With 40% of the workforce in manufacturing industry employed by multinationals a realistic strategy is needed to stop them playing off workers in different plants against each other. Without a strategy the bosses can get away with wage and job cuts by threatening to move production to other locations if they don't get their way.
Most negotiations between big multinational firms and their workers are dealt with on either a plant-by-plant or a national basis. However times do arise when the head office decides to "draw a line in the sand" and make no concessions. This can happen as part of a cost cutting programme (to boost profits) or as a lesson to their staff everywhere that management make the rules and woe betide any worker who gets in their way.
For the past few years the employers have been on the offensive against us. They want lower wage costs, lower staffing levels, more casualisation, more mega-profits. In 1993 the Financial Times spoke for many bosses when it wrote that one of the good things it saw going on in the "third world" was the pauperisation of the workforce and a high level of unemployment. These were offering new ways to undercut what they called the "pampered Western European workers" with their "luxurious lifestyles".
So how do we deal with powerful multinational firms who often have an international income greater than the Irish government? If we end up having to strike they can often pack their bags and move to another country; where they will receive another round of tax breaks, free workforce training and preferential treatment. They can't always do this, especially if they have a lot of investment tied up in the plant, but it is sometimes a real threat.
And where there is no resistance to their demands they will keep coming back to insist on more concessions. So what can be done? In times when there is a higher level of militancy and solidarity among workers, action can be taken against their imports if they threaten to shut down their Irish plants.
This would entail winning the support of ferry crews, dockers, airport staff and road haulage drivers. Because this would run foul of both the Industrial Relations Act and the British anti-union laws it will not be organised by the union leaders.
Not only have most of them bought into "social partnership" politics but they also are afraid to risk their unions' funds. They know that the state would seek to financially cripple them as a warning to others.
The last time such an approach was tried was almost fifteen years ago during the Talbot Motors dispute. It worked, with government forced to intervene and create jobs for the workers. The key was not whether such action was legal or illegal but how much support it enjoyed from other trade unionists.
Another tactic that is suggested at regular intervals is pressurising the government to save jobs. This suggests that the state is some neutral body that can be influenced to take the workers' side. It isn't and it can't. While on rare occasions we can take advantage of splits in government or impending elections to make small gains, we should remember that the state serves the interests of the bosses. It has been called "the executive committee of the ruling class".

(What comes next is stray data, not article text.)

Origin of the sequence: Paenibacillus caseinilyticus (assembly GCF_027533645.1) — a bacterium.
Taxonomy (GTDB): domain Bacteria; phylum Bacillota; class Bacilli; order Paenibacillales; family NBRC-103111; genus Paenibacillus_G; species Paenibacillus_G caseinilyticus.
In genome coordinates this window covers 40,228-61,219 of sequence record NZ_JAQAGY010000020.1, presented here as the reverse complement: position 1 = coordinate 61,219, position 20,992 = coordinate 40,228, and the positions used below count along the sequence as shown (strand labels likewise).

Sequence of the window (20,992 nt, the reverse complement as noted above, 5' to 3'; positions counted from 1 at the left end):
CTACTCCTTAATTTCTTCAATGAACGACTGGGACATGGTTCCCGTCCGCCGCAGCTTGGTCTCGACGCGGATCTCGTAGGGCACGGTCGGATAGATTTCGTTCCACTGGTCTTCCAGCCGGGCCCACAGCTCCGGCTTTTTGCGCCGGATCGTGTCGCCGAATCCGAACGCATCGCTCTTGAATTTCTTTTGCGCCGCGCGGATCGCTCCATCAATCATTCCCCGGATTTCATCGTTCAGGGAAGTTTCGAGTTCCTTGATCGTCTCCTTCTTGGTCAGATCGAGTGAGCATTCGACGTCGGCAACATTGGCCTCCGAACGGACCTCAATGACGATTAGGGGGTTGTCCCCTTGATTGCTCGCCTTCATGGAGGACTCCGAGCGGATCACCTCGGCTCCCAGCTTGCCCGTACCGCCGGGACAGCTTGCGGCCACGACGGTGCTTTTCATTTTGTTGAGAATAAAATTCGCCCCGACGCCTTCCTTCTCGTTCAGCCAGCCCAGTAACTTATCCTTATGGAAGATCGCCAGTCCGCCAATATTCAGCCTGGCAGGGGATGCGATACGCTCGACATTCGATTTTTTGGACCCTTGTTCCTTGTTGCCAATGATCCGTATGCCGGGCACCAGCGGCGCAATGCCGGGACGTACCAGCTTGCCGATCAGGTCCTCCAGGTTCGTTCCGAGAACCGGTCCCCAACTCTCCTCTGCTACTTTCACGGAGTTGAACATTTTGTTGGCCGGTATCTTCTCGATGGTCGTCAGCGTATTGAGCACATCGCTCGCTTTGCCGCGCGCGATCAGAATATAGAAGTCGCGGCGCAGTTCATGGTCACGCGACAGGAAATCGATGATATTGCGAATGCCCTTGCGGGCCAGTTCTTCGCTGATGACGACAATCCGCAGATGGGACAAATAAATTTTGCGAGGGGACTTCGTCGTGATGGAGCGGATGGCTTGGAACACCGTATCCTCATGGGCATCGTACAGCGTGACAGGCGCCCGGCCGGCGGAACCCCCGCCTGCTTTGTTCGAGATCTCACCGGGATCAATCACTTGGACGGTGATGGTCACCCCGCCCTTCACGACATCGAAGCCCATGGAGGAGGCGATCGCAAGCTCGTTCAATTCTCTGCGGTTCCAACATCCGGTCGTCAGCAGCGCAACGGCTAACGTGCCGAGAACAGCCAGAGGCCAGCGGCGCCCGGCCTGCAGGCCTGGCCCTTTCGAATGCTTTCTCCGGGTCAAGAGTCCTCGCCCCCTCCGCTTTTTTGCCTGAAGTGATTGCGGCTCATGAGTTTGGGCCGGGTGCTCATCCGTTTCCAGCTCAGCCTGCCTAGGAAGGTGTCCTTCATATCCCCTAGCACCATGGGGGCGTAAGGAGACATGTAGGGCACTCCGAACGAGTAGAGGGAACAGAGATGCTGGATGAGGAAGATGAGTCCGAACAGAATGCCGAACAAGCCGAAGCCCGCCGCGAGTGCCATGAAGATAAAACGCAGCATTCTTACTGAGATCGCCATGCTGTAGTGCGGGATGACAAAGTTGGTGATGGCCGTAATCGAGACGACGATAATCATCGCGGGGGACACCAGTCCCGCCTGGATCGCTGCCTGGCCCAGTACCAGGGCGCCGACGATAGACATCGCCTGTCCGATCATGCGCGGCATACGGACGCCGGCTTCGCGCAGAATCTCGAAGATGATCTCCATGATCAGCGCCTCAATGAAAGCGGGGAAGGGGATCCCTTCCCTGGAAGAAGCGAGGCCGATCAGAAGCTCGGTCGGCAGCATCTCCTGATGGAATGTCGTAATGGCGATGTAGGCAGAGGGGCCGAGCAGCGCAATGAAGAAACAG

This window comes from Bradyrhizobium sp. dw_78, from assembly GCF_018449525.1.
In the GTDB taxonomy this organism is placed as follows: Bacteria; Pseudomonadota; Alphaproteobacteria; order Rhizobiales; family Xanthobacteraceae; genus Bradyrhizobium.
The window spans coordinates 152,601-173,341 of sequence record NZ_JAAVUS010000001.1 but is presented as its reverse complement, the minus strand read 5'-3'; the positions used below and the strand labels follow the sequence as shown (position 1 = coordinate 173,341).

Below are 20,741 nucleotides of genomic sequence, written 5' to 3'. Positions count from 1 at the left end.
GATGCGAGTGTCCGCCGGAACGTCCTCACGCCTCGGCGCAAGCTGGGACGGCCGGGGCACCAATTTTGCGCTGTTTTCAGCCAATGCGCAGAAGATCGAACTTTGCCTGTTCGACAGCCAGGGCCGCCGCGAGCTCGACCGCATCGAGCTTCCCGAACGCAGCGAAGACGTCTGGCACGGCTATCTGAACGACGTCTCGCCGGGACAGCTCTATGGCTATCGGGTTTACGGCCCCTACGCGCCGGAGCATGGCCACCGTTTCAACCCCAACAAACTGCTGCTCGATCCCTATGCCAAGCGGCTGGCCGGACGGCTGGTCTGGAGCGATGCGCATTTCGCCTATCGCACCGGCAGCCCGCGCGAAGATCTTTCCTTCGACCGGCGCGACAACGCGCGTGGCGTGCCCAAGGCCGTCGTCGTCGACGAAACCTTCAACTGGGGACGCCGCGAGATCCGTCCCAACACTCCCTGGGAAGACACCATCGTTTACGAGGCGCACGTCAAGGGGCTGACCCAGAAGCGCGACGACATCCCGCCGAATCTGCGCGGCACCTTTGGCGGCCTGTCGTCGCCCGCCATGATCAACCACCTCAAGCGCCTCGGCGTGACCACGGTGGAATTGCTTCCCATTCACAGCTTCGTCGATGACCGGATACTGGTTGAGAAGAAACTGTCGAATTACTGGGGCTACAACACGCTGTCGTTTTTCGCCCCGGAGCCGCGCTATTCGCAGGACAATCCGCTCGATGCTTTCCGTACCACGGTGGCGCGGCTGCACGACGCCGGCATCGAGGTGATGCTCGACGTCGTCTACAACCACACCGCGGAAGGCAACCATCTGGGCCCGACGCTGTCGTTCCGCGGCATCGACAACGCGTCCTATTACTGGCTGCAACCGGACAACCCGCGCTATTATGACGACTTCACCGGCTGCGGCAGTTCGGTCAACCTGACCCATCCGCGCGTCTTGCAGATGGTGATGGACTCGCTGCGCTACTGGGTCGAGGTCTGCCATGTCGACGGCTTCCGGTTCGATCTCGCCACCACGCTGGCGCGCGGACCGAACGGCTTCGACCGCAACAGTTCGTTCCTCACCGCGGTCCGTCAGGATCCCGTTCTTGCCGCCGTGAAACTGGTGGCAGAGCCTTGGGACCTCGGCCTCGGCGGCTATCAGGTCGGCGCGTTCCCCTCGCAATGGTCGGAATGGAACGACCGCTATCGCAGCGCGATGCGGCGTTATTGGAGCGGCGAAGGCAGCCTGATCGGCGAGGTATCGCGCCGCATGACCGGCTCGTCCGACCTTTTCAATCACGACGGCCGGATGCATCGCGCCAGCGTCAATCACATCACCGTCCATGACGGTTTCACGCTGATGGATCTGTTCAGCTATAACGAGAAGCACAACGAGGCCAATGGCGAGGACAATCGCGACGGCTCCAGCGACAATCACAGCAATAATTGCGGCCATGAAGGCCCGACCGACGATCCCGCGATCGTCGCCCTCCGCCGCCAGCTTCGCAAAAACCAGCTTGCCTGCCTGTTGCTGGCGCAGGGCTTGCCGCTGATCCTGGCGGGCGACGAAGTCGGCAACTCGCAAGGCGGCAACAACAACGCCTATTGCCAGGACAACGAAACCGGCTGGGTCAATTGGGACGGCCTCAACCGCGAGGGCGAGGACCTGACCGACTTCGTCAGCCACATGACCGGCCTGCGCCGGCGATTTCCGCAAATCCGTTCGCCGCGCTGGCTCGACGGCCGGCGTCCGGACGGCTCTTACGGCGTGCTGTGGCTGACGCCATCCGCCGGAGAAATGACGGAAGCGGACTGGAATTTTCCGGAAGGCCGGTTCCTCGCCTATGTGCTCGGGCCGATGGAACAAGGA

It is the state which entices multinationals to come here, which promotes Ireland as a country with low wages, generous tax incentives and the promise of a higher than average return on investment. It makes no sense to expect this same state to turn around and support workers against their bosses.
As employers organise across borders, so should workers. There are international trade union federations for most industries (food, transport, chemicals, etc.). Unfortunately these are of little use when big business decides to play tough. These federations do a useful job of collating information about health & safety legislation, making submissions to international conferences, and exchanging information about new work practices, but that is about all they do that is useful to rank & file union members. They are run by senior union officials, members have little or no input into them. The vast majority don't even know they exist.
Real face-to-face links are needed with workers who share the same bosses. Shop stewards meeting shop stewards is the first step. We need to reach a situation where if one plant is threatened the others in the multinational refuse to take on their work. In most unions the leadership will not help to build such links, they are afraid of losing control over their members. Rather than support for such sensible initiatives we will be faced with condemnations of "unofficial" activity.
Yet workers in GEC, IBM, Ford and many other firms have built links in the past. The best way to start is for shop stewards to contact their counterparts in other parts of the firm, and then arrange to visit them. A small levy on union subscriptions or a couple of shopfloor collections per year would pay for travel expenses. From here we can work towards increasing co-operation. This could take the form of sharing information about what the firm is doing, what actions have worked in winning claims and ensuring effective blacking during disputes.
From there we can move on to extending co-operation and solidarity against the employers offensive. Such organising should not be in opposition to the unions but should be independent of the officials - workers' organisation that is truly answerable to workers.
Originally published in Workers Solidarity 46, 1995